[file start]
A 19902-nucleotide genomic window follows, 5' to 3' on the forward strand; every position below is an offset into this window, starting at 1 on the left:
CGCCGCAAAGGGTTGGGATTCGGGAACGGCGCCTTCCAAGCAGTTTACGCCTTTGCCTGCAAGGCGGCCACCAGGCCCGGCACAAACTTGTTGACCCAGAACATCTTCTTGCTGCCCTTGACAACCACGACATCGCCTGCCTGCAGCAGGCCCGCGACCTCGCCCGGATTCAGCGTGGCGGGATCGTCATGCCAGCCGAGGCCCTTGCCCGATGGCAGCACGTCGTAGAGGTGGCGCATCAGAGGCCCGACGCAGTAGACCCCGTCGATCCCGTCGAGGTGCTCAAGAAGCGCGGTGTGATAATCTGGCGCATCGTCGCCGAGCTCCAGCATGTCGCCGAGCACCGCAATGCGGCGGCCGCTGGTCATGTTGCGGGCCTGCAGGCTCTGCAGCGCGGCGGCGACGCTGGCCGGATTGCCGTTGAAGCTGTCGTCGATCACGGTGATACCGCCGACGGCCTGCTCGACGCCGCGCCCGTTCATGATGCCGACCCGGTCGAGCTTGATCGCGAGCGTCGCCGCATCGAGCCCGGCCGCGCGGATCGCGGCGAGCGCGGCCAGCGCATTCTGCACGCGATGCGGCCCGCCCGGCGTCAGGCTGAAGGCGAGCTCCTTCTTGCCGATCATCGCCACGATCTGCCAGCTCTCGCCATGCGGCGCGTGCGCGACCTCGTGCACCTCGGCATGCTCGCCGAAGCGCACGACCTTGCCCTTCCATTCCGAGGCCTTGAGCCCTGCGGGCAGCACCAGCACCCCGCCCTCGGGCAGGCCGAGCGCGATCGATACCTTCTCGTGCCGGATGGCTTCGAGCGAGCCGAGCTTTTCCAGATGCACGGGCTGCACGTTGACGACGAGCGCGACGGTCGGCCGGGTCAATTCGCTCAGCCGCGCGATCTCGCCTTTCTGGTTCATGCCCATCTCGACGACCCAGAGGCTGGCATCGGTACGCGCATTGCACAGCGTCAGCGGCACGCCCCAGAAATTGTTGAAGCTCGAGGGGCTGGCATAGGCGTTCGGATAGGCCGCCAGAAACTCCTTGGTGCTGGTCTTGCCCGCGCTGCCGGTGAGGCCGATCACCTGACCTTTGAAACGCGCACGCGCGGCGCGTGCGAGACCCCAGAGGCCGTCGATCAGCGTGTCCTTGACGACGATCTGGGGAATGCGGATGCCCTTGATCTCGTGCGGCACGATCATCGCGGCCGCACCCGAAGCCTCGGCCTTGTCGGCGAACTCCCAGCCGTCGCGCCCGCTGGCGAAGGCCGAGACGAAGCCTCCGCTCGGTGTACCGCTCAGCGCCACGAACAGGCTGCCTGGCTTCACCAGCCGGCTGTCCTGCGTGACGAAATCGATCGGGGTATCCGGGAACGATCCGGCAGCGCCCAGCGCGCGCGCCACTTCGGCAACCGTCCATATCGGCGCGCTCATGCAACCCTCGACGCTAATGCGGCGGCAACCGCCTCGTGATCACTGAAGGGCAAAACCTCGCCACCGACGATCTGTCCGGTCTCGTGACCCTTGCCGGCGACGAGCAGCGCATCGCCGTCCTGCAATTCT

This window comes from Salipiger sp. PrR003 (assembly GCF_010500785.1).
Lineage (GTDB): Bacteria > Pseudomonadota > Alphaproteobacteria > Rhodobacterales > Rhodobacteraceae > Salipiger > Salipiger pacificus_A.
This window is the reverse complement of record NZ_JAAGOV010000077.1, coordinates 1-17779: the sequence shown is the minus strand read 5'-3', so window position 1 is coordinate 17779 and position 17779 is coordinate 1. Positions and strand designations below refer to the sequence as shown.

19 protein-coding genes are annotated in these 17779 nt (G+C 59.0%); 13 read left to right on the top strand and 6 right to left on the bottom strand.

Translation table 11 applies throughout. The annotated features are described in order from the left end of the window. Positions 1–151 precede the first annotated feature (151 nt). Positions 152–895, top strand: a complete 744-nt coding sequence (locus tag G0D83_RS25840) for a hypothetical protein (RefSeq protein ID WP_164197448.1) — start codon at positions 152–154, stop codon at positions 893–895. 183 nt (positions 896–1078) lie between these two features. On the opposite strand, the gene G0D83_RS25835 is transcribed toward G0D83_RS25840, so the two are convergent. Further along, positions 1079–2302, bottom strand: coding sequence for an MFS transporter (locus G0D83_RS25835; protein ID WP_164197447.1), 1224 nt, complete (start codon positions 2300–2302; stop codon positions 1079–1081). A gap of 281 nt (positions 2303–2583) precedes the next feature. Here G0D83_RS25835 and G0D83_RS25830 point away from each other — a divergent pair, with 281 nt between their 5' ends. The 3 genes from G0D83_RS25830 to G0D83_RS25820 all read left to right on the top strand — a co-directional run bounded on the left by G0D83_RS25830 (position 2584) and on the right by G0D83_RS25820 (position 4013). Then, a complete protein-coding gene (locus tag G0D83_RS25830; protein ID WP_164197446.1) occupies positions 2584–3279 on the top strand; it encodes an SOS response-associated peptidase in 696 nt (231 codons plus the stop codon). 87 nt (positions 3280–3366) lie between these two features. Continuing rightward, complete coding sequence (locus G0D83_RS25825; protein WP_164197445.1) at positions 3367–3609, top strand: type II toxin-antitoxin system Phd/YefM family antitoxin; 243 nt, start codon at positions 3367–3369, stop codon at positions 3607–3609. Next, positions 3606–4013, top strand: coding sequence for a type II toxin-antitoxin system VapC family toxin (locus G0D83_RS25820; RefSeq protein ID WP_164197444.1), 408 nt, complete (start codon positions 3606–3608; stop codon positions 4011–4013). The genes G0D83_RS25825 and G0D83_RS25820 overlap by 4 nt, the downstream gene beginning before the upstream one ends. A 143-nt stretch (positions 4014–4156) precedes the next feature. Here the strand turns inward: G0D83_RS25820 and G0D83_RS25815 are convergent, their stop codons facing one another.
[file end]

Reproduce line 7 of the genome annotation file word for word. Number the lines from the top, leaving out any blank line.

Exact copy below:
Translation table 11 applies throughout. The annotated features are described in order from the left end of the window. Positions 1–151 precede the first annotated feature (151 nt). Positions 152–895, top strand: a complete 744-nt coding sequence (locus tag G0D83_RS25840) for a hypothetical protein (RefSeq protein ID WP_164197448.1) — start codon at positions 152–154, stop codon at positions 893–895. 183 nt (positions 896–1078) lie between these two features. On the opposite strand, the gene G0D83_RS25835 is transcribed toward G0D83_RS25840, so the two are convergent. Further along, positions 1079–2302, bottom strand: coding sequence for an MFS transporter (locus G0D83_RS25835; protein ID WP_164197447.1), 1224 nt, complete (start codon positions 2300–2302; stop codon positions 1079–1081). A gap of 281 nt (positions 2303–2583) precedes the next feature. Here G0D83_RS25835 and G0D83_RS25830 point away from each other — a divergent pair, with 281 nt between their 5' ends. The 3 genes from G0D83_RS25830 to G0D83_RS25820 all read left to right on the top strand — a co-directional run bounded on the left by G0D83_RS25830 (position 2584) and on the right by G0D83_RS25820 (position 4013). Then, a complete protein-coding gene (locus tag G0D83_RS25830; protein ID WP_164197446.1) occupies positions 2584–3279 on the top strand; it encodes an SOS response-associated peptidase in 696 nt (231 codons plus the stop codon). 87 nt (positions 3280–3366) lie between these two features. Continuing rightward, complete coding sequence (locus G0D83_RS25825; protein WP_164197445.1) at positions 3367–3609, top strand: type II toxin-antitoxin system Phd/YefM family antitoxin; 243 nt, start codon at positions 3367–3369, stop codon at positions 3607–3609. Next, positions 3606–4013, top strand: coding sequence for a type II toxin-antitoxin system VapC family toxin (locus G0D83_RS25820; RefSeq protein ID WP_164197444.1), 408 nt, complete (start codon positions 3606–3608; stop codon positions 4011–4013). The genes G0D83_RS25825 and G0D83_RS25820 overlap by 4 nt, the downstream gene beginning before the upstream one ends. A 143-nt stretch (positions 4014–4156) precedes the next feature. Here the strand turns inward: G0D83_RS25820 and G0D83_RS25815 are convergent, their stop codons facing one another.